Legislature should enact laws to regulate self-driving vehicles, says Prof Tshilidzi Marwala
Date: Jun 11, 2018 | News, Opinion Pieces
Legislature should enact laws that will ensure that the self-driving cars and any intelligent machine in our factories operate according to our values, which are based on the principles of Ubuntu, writes Professor Tshilidzi Marwala.
The Vice-Chancellor and Principal of the University of Johannesburg (UJ) and author of the book Smart Computing Applications in Crowdfunding, Prof Marwala recently penned an opinion piece, Laws to regulate self-driving vehicles, published by the Sunday Independent, 07 June 2018.
Laws to regulate self-driving vehicles
Last week, I presented a talk in Parliament about artificial intelligence (AI), ethics and the law. For starters, Artificial Intelligence (AI) is increasingly being used to perform tasks previously done by human beings.
The company Uber makes more than R80 billion a year. Companies like Uber are managed services providers (MSPs) that connect customers to supplier.
Uber runs a taxi business but does not own any taxis. Because these MSPs are based on an IT platform and are domiciled in the cloud, they can easily avoid local regulations and control.
Uber has been making huge investments into self-driving cars. They drive on our roads and, therefore, are subjected to our rules and regulations, such as speed limits. So who is responsible for the fine if the self-driving car runs a red light or drives over the speed limit?
According to our laws, if a driver is caught driving over the speed limit, he or she – and not the car owner – is liable for a fine. Given that a self-driving car drives autonomously, do we still charge the owner?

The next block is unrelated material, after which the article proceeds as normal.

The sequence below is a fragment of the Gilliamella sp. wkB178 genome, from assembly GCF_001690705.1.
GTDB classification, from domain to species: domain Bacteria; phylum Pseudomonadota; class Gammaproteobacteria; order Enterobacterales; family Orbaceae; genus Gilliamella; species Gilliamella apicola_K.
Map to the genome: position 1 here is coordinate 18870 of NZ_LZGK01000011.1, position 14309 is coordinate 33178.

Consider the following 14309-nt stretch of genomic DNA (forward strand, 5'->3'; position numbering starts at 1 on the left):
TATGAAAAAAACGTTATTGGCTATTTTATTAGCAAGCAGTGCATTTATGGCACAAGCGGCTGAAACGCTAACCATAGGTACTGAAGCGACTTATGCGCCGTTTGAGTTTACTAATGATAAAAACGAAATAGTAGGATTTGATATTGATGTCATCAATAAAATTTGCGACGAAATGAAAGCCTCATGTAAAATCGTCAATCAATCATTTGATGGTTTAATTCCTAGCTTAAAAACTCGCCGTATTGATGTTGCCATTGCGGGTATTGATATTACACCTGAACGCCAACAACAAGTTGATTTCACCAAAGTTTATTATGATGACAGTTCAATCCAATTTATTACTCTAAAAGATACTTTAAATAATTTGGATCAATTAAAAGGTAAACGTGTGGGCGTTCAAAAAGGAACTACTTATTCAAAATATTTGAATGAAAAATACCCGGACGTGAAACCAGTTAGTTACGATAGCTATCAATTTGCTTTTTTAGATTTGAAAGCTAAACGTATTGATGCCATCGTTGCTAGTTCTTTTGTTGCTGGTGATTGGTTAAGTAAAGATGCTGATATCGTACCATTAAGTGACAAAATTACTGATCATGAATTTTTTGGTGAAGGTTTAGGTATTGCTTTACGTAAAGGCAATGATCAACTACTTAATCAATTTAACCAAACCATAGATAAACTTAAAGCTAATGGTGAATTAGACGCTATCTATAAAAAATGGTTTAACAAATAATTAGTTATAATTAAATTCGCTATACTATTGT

A few weeks ago, a self-driving Uber killed a pedestrian in Arizona. According to preliminary investigation reports, this self-driving car noticed her, before running her over.
If this car had had a driver, he or she would have been charged with involuntary manslaughter, but as this was a self-driving car, no one was arrested for the crime.
For Uber to have released the car on to the roads, the chief technical officer (CTO) would have had to give permission. Is Uber’s CTO liable for this alleged crime?
It is time Parliament created laws to govern autonomous robots. Suppose a self-driving car is carrying four passengers.
If it reaches a point where it has to either hit a pedestrian or go over a cliff to avoid them, killing all of the passengers, what should this car do?
The philosopher Jeremy Bentham came up with the theory of utilitarianism. If the self-driving car applies utilitarianism, it will do that which will bring the “greatest amount of happiness to the greatest number of people”.
So if it saves the four passengers and kills the pedestrian, then the passengers will be happy to be alive. If it kills the passengers and saves the pedestrian, the pedestrian will be happy to be alive.
Our legislature should enact laws that will ensure that these self-driving cars and any intelligent machine in our factories operate according to our values, which are based on the principles of ubuntu.
To do this, our legislator will need to understand the principles of AI and its implications.
Our engineers will have to develop the capability to be able to remodel these robots so that they are embedded with decision-making capabilities in line with our values.
Parliament should consider introducing a law that guarantees the basic right to privacy that cannot be taken away because of some legal contract.
Studies have shown that Africa is becoming a home for clinical trials. However, the South African regulatory framework is strong and perhaps, through the Pan-African Parliament, it should help other African countries to develop a robust policy to protect human lives.
To be able to regulate technology so we can protect lives and human dignity, we need to understand it.
Marwala is Vice-Chancellor and Principal of the University of Johannesburg and the co-author of the book Smart Computing Applications in Crowdfunding. He writes in his personal capacity.
• The views expressed in this article are that of the author/s and do not necessarily reflect that of the University of Johannesburg.
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